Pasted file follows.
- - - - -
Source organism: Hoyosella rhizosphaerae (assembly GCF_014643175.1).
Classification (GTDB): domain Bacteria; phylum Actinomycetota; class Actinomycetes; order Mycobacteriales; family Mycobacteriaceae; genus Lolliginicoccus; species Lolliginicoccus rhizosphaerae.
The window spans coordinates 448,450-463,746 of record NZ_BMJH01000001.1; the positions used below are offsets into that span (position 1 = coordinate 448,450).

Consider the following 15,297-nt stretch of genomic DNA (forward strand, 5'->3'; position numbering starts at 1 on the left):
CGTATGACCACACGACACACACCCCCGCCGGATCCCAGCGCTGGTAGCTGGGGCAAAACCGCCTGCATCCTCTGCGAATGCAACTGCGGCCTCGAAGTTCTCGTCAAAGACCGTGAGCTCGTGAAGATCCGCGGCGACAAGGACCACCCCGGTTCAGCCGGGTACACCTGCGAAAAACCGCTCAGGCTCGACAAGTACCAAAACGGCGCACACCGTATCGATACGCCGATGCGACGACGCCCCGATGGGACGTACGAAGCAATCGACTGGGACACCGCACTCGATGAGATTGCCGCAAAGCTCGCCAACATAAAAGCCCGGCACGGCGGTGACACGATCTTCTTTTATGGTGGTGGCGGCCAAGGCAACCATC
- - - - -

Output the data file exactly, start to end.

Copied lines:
Source organism: Hoyosella rhizosphaerae (assembly GCF_014643175.1).
Classification (GTDB): domain Bacteria; phylum Actinomycetota; class Actinomycetes; order Mycobacteriales; family Mycobacteriaceae; genus Lolliginicoccus; species Lolliginicoccus rhizosphaerae.
The window spans coordinates 448,450-463,746 of record NZ_BMJH01000001.1; the positions used below are offsets into that span (position 1 = coordinate 448,450).

Consider the following 15,297-nt stretch of genomic DNA (forward strand, 5'->3'; position numbering starts at 1 on the left):
CGTATGACCACACGACACACACCCCCGCCGGATCCCAGCGCTGGTAGCTGGGGCAAAACCGCCTGCATCCTCTGCGAATGCAACTGCGGCCTCGAAGTTCTCGTCAAAGACCGTGAGCTCGTGAAGATCCGCGGCGACAAGGACCACCCCGGTTCAGCCGGGTACACCTGCGAAAAACCGCTCAGGCTCGACAAGTACCAAAACGGCGCACACCGTATCGATACGCCGATGCGACGACGCCCCGATGGGACGTACGAAGCAATCGACTGGGACACCGCACTCGATGAGATTGCCGCAAAGCTCGCCAACATAAAAGCCCGGCACGGCGGTGACACGATCTTCTTTTATGGTGGTGGCGGCCAAGGCAACCATC